Becoming a Better Trader: Q&A Session
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Today was geared towards taking questions pertaining to a host of issues traders each day are faced with – psychology, risk management, strategy implementation, etc.
One trader asked about what techniques can be used to help maintain psychological control and lessen the risk of making mistakes as a result of our emotions getting in the way.
First off, having a trading plan can go a long way towards alleviating the issues which arise during the trading day/week. There are various parts of the trading process which we can have done ahead of time, which helps eliminate mental clutter when it comes time to place a trade. Having a firm grasp on your strategy will give you the confidence needed to execute properly. Another important aspect here is knowing what your risk tolerance is and then accepting the potential loss from any one trade before you actually place the trade. This applies to your account as a whole, too. If you have on multiple positions, know your total risk and trade with a size per position which won’t cause fear to creep in when trades don’t work out as planned. You must figure at any given time all of them could hit their stop loss; are you prepared for that? Knowing and accepting your risk is paramount to a clear mind.
Another trader asked about how much time one should give a trade to work out before stopping out of the trade, and they expressed that at times they stopped out prematurely only to watch a winner get away while watching others hit their stop due to being ‘stubborn’.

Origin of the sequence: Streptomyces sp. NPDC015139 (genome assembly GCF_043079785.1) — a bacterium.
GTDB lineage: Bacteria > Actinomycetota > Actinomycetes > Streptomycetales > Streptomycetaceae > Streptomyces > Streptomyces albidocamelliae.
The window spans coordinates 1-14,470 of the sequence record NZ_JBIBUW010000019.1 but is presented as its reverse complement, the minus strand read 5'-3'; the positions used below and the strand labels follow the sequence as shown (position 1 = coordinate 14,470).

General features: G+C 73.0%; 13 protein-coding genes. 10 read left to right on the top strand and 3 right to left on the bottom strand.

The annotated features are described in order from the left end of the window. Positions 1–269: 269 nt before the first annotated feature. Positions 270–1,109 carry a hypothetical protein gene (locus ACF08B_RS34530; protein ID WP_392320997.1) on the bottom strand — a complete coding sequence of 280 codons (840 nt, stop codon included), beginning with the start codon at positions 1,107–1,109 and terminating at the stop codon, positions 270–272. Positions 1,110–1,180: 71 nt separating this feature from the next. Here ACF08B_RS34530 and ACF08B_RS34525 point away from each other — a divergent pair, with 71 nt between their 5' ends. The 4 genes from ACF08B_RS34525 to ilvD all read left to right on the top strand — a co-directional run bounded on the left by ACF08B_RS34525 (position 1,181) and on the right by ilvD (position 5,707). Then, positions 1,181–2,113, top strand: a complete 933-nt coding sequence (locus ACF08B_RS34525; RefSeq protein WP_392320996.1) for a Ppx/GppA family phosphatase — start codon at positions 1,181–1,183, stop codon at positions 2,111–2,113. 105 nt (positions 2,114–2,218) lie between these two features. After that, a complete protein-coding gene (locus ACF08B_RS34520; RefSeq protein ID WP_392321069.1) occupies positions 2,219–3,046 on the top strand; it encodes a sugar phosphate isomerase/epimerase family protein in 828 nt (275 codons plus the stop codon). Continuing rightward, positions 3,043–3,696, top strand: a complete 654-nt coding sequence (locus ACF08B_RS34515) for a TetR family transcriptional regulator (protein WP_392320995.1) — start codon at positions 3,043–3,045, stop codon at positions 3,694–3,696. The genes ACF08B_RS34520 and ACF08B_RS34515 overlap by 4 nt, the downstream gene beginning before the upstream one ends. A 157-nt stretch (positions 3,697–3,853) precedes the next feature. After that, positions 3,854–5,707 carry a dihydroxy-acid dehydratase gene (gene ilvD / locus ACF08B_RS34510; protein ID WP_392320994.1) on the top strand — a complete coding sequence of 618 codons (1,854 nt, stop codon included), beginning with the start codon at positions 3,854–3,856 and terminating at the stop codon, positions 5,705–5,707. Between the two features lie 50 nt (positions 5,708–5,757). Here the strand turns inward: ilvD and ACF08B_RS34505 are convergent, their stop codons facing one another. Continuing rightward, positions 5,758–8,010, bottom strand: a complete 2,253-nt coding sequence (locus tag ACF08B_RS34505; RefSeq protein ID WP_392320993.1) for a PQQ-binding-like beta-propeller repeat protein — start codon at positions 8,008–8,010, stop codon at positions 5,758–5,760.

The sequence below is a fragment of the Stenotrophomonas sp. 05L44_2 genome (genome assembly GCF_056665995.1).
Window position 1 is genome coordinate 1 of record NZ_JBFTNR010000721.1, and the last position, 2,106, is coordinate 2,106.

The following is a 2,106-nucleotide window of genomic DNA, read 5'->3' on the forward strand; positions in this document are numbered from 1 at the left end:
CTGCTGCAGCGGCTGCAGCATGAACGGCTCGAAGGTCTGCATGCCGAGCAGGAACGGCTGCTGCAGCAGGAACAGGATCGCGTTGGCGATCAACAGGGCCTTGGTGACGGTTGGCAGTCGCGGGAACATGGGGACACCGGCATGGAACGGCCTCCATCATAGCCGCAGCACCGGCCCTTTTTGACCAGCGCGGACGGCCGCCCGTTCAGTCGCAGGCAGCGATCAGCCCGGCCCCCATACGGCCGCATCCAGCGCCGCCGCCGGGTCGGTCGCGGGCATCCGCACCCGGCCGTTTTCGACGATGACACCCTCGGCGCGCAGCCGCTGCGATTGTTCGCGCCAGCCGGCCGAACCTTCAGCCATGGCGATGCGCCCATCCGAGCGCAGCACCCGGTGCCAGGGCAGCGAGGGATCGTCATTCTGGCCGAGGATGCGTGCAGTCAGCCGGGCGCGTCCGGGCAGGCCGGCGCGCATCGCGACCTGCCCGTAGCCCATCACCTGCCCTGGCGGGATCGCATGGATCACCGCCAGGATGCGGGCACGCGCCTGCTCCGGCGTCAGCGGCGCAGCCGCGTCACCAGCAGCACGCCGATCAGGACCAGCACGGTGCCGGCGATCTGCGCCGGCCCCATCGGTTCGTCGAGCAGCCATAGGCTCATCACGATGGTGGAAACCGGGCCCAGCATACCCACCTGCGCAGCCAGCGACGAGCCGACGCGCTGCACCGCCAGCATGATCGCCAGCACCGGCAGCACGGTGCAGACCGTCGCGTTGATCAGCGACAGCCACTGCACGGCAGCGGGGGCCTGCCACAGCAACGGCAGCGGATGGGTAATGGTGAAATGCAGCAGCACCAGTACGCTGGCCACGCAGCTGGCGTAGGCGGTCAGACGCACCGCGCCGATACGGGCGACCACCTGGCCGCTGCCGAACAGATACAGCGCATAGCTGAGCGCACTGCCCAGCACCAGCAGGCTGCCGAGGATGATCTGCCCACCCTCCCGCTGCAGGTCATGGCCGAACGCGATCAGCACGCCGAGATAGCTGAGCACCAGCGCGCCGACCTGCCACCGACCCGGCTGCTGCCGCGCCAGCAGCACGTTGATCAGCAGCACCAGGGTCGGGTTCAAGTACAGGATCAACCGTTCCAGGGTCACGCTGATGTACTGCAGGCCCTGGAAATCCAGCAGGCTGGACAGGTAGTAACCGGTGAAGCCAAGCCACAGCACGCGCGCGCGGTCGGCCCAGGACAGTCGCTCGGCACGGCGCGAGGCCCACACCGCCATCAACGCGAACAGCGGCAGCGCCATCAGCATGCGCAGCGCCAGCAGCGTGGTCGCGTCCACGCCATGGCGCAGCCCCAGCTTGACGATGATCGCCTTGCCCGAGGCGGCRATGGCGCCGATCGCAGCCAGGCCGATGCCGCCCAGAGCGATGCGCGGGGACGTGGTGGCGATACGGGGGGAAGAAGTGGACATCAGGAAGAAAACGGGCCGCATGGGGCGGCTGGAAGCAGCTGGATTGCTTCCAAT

The importance of trading psychology can’t be understated. Check out this beginner’s guide – Building Confidence in Trading.
I tend to take a binary approach in that once a trade is placed I will let the trade either work out to my target or hit my stop. It's not totaly binary, though, in that if a trade starts approaching the target the stop gets moved up as to avoid letting a decent winner turn into a loser. But the overarching theme is to allow trades wiggle-room so as to not interfere with a potentially good trade. Sometimes a trade which was meant to be a momentum trade stalls and the market goes into a range, in this case a ‘time-stop’ could be used. But even then, you want to be careful that you aren’t simply being impatient. Allowing a trade to hit one’s stop isn’t being ‘stubborn’, but actually demonstrating discipline. Stubborn (and undisciplined) would be moving the stop further and further out to avoid a stop-out.
For the full conversation, please see the video above…
---Written by Paul Robinson, Market Analyst
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